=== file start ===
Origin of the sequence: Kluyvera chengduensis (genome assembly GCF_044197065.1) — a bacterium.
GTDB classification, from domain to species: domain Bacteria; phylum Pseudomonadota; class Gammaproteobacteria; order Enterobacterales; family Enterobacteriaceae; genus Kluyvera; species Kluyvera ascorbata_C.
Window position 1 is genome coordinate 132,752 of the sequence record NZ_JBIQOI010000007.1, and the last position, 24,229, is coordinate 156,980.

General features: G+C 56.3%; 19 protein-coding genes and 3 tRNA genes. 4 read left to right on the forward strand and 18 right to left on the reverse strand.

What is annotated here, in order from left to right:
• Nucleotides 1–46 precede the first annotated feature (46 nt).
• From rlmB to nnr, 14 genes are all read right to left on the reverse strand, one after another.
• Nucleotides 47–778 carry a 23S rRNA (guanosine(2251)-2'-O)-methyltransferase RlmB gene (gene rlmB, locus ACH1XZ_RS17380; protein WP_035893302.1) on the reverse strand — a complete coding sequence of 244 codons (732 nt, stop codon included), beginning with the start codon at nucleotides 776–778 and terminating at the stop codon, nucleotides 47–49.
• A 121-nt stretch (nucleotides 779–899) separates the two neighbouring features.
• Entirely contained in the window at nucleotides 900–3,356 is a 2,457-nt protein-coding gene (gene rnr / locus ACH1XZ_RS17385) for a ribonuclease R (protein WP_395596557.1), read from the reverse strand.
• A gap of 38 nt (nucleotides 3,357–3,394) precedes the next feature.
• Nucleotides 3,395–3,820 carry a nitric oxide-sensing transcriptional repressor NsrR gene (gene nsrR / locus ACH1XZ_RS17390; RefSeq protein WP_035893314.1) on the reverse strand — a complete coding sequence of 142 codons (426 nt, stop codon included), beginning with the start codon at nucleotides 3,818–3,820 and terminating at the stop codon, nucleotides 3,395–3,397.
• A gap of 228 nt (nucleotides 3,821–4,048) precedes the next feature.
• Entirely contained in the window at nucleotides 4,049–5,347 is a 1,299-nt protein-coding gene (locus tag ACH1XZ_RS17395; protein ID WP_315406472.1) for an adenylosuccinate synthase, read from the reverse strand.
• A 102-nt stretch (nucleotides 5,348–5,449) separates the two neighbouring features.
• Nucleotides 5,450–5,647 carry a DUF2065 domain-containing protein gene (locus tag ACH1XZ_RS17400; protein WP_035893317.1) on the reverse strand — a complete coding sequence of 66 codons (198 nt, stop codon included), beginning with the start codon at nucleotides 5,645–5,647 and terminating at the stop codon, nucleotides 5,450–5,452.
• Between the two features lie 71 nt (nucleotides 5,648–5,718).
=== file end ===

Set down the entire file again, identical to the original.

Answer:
Origin of the sequence: Kluyvera chengduensis (genome assembly GCF_044197065.1) — a bacterium.
GTDB classification, from domain to species: domain Bacteria; phylum Pseudomonadota; class Gammaproteobacteria; order Enterobacterales; family Enterobacteriaceae; genus Kluyvera; species Kluyvera ascorbata_C.
Window position 1 is genome coordinate 132,752 of the sequence record NZ_JBIQOI010000007.1, and the last position, 24,229, is coordinate 156,980.

General features: G+C 56.3%; 19 protein-coding genes and 3 tRNA genes. 4 read left to right on the forward strand and 18 right to left on the reverse strand.

What is annotated here, in order from left to right:
• Nucleotides 1–46 precede the first annotated feature (46 nt).
• From rlmB to nnr, 14 genes are all read right to left on the reverse strand, one after another.
• Nucleotides 47–778 carry a 23S rRNA (guanosine(2251)-2'-O)-methyltransferase RlmB gene (gene rlmB, locus ACH1XZ_RS17380; protein WP_035893302.1) on the reverse strand — a complete coding sequence of 244 codons (732 nt, stop codon included), beginning with the start codon at nucleotides 776–778 and terminating at the stop codon, nucleotides 47–49.
• A 121-nt stretch (nucleotides 779–899) separates the two neighbouring features.
• Entirely contained in the window at nucleotides 900–3,356 is a 2,457-nt protein-coding gene (gene rnr / locus ACH1XZ_RS17385) for a ribonuclease R (protein WP_395596557.1), read from the reverse strand.
• A gap of 38 nt (nucleotides 3,357–3,394) precedes the next feature.
• Nucleotides 3,395–3,820 carry a nitric oxide-sensing transcriptional repressor NsrR gene (gene nsrR / locus ACH1XZ_RS17390; RefSeq protein WP_035893314.1) on the reverse strand — a complete coding sequence of 142 codons (426 nt, stop codon included), beginning with the start codon at nucleotides 3,818–3,820 and terminating at the stop codon, nucleotides 3,395–3,397.
• A gap of 228 nt (nucleotides 3,821–4,048) precedes the next feature.
• Entirely contained in the window at nucleotides 4,049–5,347 is a 1,299-nt protein-coding gene (locus tag ACH1XZ_RS17395; protein ID WP_315406472.1) for an adenylosuccinate synthase, read from the reverse strand.
• A 102-nt stretch (nucleotides 5,348–5,449) separates the two neighbouring features.
• Nucleotides 5,450–5,647 carry a DUF2065 domain-containing protein gene (locus tag ACH1XZ_RS17400; protein WP_035893317.1) on the reverse strand — a complete coding sequence of 66 codons (198 nt, stop codon included), beginning with the start codon at nucleotides 5,645–5,647 and terminating at the stop codon, nucleotides 5,450–5,452.
• Between the two features lie 71 nt (nucleotides 5,648–5,718).